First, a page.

Fuel poverty, affordability, and energy justice in England: policy insights from the warm front program

Sovacool, Benjamin K (2015) Fuel poverty, affordability, and energy justice in England: policy insights from the warm front program. Energy, 93. pp. 361-371. ISSN 0360-5442

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Abstract

Millions of homes around the world suffer from “fuel poverty,” commonly defined as the necessity to spend more than 10 percent of their income paying energy bills. This article first discusses how home energy efficiency schemes, such as those that pay to weatherize doors and windows, install insulation, and give free energy audits, can significantly reduce the prevalence of fuel poverty. It then examines the “Warm Front” program in England, which over the course of 2000–2013 saw 2.3 million “fuel poor” British homes receive energy efficiency upgrades to save them money and improve their overall health. Warm Front not only lessened the prevalence of fuel poverty; it cut greenhouse gas emissions, produced an average extra annual income of £1894.79 per participating household, and reported exceptional customer satisfaction with more than 90 percent of its customers praising the scheme. This study details the history, benefits, and challenges of the program, and it teases out six noteworthy lessons for energy analysts, planners, and policymakers.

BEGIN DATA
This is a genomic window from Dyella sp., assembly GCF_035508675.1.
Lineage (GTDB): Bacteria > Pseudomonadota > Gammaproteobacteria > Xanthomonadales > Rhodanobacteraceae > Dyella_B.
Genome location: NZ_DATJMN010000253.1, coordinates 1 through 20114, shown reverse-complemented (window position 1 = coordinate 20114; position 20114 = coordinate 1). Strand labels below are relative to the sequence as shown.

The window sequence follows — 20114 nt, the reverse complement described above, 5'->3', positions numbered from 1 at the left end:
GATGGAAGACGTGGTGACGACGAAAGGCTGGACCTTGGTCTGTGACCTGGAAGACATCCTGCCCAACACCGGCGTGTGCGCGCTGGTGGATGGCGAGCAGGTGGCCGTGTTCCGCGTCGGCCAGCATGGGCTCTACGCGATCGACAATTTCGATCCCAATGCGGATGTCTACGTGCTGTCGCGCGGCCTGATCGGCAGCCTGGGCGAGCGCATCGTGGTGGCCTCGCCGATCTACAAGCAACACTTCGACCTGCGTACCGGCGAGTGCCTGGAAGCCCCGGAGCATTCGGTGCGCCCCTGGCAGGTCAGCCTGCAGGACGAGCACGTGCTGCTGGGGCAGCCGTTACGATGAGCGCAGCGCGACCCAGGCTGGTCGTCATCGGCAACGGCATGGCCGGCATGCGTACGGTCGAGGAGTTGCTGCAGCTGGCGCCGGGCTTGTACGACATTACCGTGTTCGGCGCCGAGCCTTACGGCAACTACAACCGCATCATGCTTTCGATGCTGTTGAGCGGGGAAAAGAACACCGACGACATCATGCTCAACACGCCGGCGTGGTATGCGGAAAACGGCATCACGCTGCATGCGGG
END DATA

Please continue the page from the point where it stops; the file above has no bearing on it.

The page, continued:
Item Type: Article
Schools and Departments: School of Business, Management and Economics > SPRU - Science Policy Research Unit
Depositing User: Benjamin Sovacool
Date Deposited: 25 Feb 2016 08:56
Last Modified: 06 Jun 2016 09:38
URI: http://sro.sussex.ac.uk/id/eprint/58441
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